Swamp Milkweed, Griggs Reservoir

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Queen Ann’s Lace at sunset, Griggs Park

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Kingbird, Griggs Park

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Swamp-Mallow, north end of Griggs Reservoir

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North end of Griggs Reservoir

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Flower-of-an-Hour (member of the Mallow family) ID supplied by my readers, previously unidentified, north end of Griggs Reservoir

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Green Heron, north end of Griggs Reservoir

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Bumble Bee, backyard

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Coneflower, backyard.

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Painted turtle, north end of Griggs Reservoir.

Red-spotted Purple 1 080414 Griggs cp1 lighter 1

Red-spotted Purple, Griggs Park, (Donna)

Griggs wtrs edge 4 080414 csd1

The reservoir, Griggs Park, (Donna)

Groundnut 2 080514 Griggs cp1

Groundnut, north end of Griggs Reservoir, (Donna)

hackberry emperor wings partly up 080314 Griggs cp1

Hackberry Emperor, north end of Griggs Reservoir, (Donna)

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Fungus along the Scioto River below Griggs Dam.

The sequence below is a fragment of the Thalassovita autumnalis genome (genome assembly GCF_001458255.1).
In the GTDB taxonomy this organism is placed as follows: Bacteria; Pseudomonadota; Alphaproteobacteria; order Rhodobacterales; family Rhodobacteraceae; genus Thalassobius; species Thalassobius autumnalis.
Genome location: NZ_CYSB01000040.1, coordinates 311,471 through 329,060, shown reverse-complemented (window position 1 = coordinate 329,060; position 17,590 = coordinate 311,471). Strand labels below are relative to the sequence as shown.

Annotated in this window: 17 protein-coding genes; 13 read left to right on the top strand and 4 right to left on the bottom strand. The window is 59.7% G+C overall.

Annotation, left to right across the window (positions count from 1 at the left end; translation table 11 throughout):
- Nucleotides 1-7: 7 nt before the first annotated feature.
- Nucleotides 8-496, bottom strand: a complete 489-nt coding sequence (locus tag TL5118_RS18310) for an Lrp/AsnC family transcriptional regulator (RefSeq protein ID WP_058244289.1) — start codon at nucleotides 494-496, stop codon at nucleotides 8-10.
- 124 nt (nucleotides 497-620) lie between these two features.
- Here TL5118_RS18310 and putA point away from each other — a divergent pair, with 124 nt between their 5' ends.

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Fungus, along the Scioto River

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Rain Garden, Griggs Park

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Wetland, north end of Griggs Reservoir

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Blue Vervain, Griggs Park

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Gravel bar, Scioto River below Griggs Dam

False Dragonhead duo 080314 Griggs cp1

False Dragonhead, Griggs Park, (Donna)

IMG_9878fix-2a

North end of Griggs Reservoir

Evening Primrose 2 080314 Griggs cp1

Evening Primrose, Griggs Park, (Donna)

Eastern Comma best 080414 Griggs cp1

Eastern Comma, Griggs Park, (Donna)

IMG_0682

Rocks along the Scioto Rive below Griggs Dam.

Solitary Sandpiper running 080514 Griggs cp1

Spotted Sandpiper, Griggs Reservoir, (Donna)

Cedar Waxwing juvenile 080514 Griggs cp1

Immature Cedar Waxwing, north end of Griggs Reservoir, (Donna)

Green bee on Monkey flower 080514 Griggs cp1

Green bee on Monkey flower, north end of Griggs Reservoir, (Donna)

Monarch upright best 1 080414 Griggs cp1

Monarch, Griggs Park, (Donna)

IMG_3590

Tree roots, Scioto River below Griggs Dam